An Historic Third Ward walking tour document compiled by Historic Milwaukee, Inc., suggests the structure was built around 1888, and designed by architect August Buchholz, the triangular spot was apparently a Miller Brewing Co. tied house.

However it is possible that the first tavern opened there in July 1891, when William Murphy applied to the Common Council for a license to sell "vinous, spiritous, malt, ardent or intoxicating liquors or drinks in quantities less than one gallon, to be drank on the premises."

The east addition was put on in 1912 and designed by Miller's favorite architects Wolff & Ewens.

In June 1918, Hungarian immigrant Mark Rechnitzer applied for a liquor license for the business, but it's unclear whether or not he got it. If so, he didn't serve long as a saloonkeeper there (Prohibition loomed, after all).

By May 1920, Rechnitzer was running a place at 64 12th St., where he was nabbed for illegally possessing liquor, a charge he was also indicted on two months earlier, and which may have ended his career behind the bar. Later records suggest Rechnitzer had a number of jobs unrelated to saloons.

The back half appears to have been added early, and in 1912, another two-story addition – this one drawn by Wolff and Evans – went up. Most of the tower remains; only the flag pole appears to have been removed.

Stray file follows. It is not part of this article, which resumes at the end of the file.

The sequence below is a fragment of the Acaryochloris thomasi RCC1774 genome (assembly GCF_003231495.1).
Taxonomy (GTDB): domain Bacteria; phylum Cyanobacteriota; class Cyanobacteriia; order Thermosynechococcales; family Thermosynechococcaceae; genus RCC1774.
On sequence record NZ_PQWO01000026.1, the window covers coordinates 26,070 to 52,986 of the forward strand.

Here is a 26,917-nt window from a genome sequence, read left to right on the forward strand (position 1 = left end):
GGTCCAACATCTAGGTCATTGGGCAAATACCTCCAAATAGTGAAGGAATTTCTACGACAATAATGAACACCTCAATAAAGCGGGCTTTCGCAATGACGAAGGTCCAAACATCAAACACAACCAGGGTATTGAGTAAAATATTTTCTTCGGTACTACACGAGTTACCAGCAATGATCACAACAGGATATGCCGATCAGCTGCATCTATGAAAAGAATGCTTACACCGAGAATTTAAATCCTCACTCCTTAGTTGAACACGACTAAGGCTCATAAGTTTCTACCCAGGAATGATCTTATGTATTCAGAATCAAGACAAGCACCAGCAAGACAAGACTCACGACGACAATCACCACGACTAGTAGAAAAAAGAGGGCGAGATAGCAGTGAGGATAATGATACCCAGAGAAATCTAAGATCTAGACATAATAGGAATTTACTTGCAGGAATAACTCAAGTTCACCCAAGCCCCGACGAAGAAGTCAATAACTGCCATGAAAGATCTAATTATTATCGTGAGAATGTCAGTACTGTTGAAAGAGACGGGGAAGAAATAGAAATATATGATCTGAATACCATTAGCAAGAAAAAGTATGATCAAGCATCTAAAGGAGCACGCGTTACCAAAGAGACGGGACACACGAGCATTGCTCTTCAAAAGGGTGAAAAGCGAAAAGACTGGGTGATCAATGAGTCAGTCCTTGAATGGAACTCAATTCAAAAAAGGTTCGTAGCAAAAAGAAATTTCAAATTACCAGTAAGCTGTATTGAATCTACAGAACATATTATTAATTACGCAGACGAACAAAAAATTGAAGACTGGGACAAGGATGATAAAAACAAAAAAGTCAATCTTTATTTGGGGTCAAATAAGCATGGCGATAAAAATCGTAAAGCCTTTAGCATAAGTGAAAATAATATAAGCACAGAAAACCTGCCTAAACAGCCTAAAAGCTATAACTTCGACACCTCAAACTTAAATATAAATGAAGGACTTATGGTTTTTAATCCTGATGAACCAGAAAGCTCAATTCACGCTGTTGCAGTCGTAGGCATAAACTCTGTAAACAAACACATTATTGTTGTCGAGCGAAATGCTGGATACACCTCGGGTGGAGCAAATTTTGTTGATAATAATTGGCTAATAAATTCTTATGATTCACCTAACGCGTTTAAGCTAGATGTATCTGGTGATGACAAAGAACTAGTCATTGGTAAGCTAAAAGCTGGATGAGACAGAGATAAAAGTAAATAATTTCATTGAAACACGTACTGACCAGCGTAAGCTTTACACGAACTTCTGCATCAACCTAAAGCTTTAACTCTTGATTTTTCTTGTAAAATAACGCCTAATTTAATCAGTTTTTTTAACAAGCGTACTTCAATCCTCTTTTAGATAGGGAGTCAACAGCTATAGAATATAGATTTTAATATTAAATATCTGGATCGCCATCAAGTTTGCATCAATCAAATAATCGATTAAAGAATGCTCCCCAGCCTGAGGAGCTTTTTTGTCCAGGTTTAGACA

(Photo: Google Maps)

From 1972 to about 1995, the building was home to the now-legendary Wreck Room Bar, described in this detailed history as "Milwaukee’s first cowboy/levi-leather bar."

Opened by Wayne Bernhagen, the bar was the birthplace of the Silver Star Motocycle/Leather Club and the home to a wooden cart with a hitch carved to resemble an erect penis. When The Wreck Room closed, the cart was moved to Woody’s.

When the bar closed, after a big street festival in celebration of its history, MIAD purchased it and re-tooled it as its student union.

Jeramey Jannene describes the proposed development here.

Bobby Tanzilo Senior Editor/Writer

Born in Brooklyn, N.Y., where he lived until he was 17, Bobby received his BA-Mass Communications from UWM in 1989 and has lived in Walker's Point, Bay View, Enderis Park, South Milwaukee and on the East Side.

He has published three non-fiction books in Italy – including one about an event in Milwaukee history, which was published in the U.S. in autumn 2010. Four more books, all about Milwaukee, have been published by The History Press.

With his most recent band, The Yell Leaders, Bobby released four LPs and had a songs featured in an episode of TV's "Party of Five," and films in Japan, South America and the U.S. The Yell Leaders were named the best unsigned band in their region by VH-1 as part of its Rock Across America 1998 Tour. Most recently, the band contributed tracks to a UK vinyl/CD tribute to the Redskins and collaborated on a track with Italian novelist Enrico Remmert.

He's produced three installments of the "OMCD" series of local music compilations for OnMilwaukee.com and in 2007 produced a CD of Italian music and poetry.

In 2005, he was awarded the City of Asti's (Italy) Journalism Prize for his work focusing on that area.

He can be heard weekly on 88Nine Radio Milwaukee talking about his "Urban Spelunking" series of stories.